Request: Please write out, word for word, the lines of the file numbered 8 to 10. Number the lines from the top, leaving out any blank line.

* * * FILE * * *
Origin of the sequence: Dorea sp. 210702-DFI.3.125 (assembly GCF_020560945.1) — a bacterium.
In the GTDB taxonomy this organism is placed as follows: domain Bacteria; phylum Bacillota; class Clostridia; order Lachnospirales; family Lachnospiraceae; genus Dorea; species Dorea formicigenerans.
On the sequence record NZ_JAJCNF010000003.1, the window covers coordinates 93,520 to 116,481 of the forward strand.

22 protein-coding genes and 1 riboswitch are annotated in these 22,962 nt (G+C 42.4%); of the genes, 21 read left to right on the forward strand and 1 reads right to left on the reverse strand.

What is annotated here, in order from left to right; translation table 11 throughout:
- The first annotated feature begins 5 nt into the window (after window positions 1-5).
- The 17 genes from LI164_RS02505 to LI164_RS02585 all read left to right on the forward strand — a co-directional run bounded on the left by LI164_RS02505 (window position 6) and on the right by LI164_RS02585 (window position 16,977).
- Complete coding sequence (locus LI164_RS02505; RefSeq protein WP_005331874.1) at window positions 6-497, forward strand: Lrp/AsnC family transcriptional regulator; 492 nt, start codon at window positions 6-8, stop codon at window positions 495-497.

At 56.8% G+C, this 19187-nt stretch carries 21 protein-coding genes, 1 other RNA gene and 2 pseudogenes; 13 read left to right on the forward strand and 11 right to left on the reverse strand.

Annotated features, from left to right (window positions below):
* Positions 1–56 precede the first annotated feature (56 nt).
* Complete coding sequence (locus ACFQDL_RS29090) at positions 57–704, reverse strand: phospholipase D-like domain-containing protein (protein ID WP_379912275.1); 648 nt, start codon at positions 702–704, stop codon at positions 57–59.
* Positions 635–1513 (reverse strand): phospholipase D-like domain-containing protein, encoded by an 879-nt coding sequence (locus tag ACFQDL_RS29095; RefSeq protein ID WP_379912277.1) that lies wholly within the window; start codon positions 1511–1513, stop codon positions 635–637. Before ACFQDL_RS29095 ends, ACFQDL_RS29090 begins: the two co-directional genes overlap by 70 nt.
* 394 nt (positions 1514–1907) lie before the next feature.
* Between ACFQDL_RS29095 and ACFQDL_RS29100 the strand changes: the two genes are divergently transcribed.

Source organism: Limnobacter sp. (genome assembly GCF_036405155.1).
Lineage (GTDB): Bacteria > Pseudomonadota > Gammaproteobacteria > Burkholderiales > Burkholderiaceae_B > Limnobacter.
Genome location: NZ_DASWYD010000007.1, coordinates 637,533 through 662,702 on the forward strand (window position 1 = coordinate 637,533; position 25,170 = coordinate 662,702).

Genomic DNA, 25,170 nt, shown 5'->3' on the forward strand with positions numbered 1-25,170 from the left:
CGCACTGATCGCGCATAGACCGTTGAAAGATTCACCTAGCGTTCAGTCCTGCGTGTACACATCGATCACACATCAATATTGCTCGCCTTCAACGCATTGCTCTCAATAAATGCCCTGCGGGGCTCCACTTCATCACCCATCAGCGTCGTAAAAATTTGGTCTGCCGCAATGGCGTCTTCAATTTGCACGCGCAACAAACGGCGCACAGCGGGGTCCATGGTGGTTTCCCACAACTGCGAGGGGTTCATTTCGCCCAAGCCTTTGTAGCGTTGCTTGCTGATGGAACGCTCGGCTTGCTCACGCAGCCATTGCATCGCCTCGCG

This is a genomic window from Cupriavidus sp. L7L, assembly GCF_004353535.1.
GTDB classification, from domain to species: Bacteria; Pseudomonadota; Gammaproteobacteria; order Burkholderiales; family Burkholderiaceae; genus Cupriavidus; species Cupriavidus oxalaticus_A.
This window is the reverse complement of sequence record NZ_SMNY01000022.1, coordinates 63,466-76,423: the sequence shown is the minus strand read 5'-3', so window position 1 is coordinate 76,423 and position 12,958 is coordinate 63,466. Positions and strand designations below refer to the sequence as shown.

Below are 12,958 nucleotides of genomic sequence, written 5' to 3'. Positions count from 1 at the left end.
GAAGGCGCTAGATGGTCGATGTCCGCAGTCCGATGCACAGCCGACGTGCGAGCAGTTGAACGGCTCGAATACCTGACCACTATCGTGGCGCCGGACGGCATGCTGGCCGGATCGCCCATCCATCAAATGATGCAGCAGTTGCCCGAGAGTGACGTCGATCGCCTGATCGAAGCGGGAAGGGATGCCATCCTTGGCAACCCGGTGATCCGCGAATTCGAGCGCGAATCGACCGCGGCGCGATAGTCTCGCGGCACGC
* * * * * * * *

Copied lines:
- Complete coding sequence (locus LI164_RS02505; RefSeq protein WP_005331874.1) at window positions 6-497, forward strand: Lrp/AsnC family transcriptional regulator; 492 nt, start codon at window positions 6-8, stop codon at window positions 495-497.

At 56.8% G+C, this 19187-nt stretch carries 21 protein-coding genes, 1 other RNA gene and 2 pseudogenes; 13 read left to right on the forward strand and 11 right to left on the reverse strand.

Annotated features, from left to right (window positions below):